Riddick ready to rumble in rebuilt Lions backfield

Rod Beard
The Detroit News
Theo Riddick picks up a first down against the Jets in the Lions' preseason opener.

Allen Park — After the Lions' win over the Jets in the preseason opener, much of the talk was about rookie running back Ameer Abdullah, who had 67 yards on seven carries, including a highlight-reel 45-yard jaunt.

Another rookie, Zach Zenner, drew some raves for gaining 55 yards on 13 carries in the second half. It's a positive development for the Lions' running game, which ranked 28th in the NFL last season, averaging 88.9 yards.

But with Joique Bell still on the physically unable to perform list, the starting back last week — and listed as the starter on this week's depth chart for Thursday's preseason game at Washington — is Theo Riddick.

Bell is close to returning after knee and Achilles issues and his return could give the Lions the depth and versatility they've sought from the position, especially after Reggie Bush's struggles last year.

The days of having an every-down back have gone by the wayside and the Lions, with Abdullah, Bell and Riddick, have assembled a venerable stable of backs that fit well with their offense. Given injuries and multiple play situations, most teams need multiple, talented backs.

"It requires more than one or two (backs), so there's a role for all of those guys," coach Jim Caldwell said. "We don't have two guys the same for the most part. They all have a little different sort of strength and we can utilize that."

"You know, Joique is a power back who also can get on the edge and he can catch the ball out of the backfield. Theo (Riddick) is probably a little bit more of an edge guy. I'm not saying he can't run inside, but he's along the edge a little bit more. I think when you get a chance to see Ameer (Abdullah), you'll kind of see what his style is as well. He's pretty versatile."

Theo Riddick: “We’re all in this together, man. We’re one whole team.”

In the win over the Jets, the Lions rushed for 193 yards; they reached the 100-yard mark only five times last season, with a season-high of 138 against the Bears in Week 15.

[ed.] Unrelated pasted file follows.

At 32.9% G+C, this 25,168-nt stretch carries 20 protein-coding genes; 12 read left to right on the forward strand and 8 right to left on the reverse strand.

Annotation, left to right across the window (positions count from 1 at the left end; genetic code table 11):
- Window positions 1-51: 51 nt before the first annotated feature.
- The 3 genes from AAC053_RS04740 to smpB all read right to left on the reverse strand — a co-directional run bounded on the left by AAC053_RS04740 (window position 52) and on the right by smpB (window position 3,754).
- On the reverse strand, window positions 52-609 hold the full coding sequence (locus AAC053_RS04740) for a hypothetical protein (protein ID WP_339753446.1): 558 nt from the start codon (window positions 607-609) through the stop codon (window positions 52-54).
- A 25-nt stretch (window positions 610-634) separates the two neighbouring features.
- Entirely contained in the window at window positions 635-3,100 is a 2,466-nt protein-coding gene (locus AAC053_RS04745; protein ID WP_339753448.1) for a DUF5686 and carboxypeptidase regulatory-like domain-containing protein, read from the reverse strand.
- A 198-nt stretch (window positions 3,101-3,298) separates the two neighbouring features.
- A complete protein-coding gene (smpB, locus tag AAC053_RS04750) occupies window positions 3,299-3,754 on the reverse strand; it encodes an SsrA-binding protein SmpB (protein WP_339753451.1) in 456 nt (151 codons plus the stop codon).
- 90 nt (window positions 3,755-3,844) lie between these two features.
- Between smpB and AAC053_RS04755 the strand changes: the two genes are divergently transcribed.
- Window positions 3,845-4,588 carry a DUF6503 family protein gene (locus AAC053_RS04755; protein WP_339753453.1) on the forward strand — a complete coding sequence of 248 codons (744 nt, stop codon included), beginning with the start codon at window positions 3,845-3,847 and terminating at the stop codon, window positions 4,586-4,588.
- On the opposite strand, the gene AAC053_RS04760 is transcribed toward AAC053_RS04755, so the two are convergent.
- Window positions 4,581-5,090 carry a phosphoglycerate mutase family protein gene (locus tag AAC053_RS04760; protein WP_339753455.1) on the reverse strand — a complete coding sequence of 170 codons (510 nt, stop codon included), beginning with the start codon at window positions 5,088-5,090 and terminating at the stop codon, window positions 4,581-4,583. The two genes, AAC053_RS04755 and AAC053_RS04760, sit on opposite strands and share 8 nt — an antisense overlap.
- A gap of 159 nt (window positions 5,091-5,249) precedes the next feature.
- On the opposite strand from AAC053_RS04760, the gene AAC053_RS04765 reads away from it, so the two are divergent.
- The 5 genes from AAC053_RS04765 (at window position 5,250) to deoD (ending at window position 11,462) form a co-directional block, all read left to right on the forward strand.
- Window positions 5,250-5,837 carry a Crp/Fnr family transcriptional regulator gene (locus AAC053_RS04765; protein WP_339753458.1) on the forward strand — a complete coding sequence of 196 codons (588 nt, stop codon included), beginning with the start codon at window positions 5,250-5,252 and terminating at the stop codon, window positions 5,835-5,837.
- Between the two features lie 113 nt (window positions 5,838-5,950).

Riddick registered just 51 yards on 20 carries in 2014, but was fourth on the team with 316 receiving yards. He often lined up in the slot and was more of a threat out of the backfield as a receiver than a traditional rushing back.

In the preseason opener, Riddick averaged 4.4 yards (35 yards on eight carries) and showed flashes of speed and power that bode well for his production this year.

"Theo got some tough yards, great effort plays and then also he made some people miss, which he's certainly capable of doing," Caldwell said. "So it was fun to get an opportunity to see him go at it a little bit and I thought on the ground he was productive."

At 5-foot-10 and 201 pounds, Riddick isn't built to take the high-frequency contact that Bell can. But his dual ability as a receiver makes him as important to the offense, as he looks to expand his role this year and exploit favorable matchups.

"I just took advantage of the opportunities I was given and fortunately I made the best out of those plays," Riddick said. "(Receiving ability) definitely helps because it's an extra receiver out there. You can create mismatches with strong safeties and linebackers. It's another element to the game that we bring."

Although Abdullah was drafted in the second round and has been the talk of the backfield during training camp, Riddick doesn't have an adversarial relationship with the rookie. In fact, expanding the capability of the position can serve to make more opportunities for all of them.

"He's a teammate, so I'm looking out for his best interests, and mine as well," Riddick said. "I'm just trying to help him out, speed him up on a few things along with Joique and other players who have been here for a little bit.

"We're all in this together, man. We're one whole team."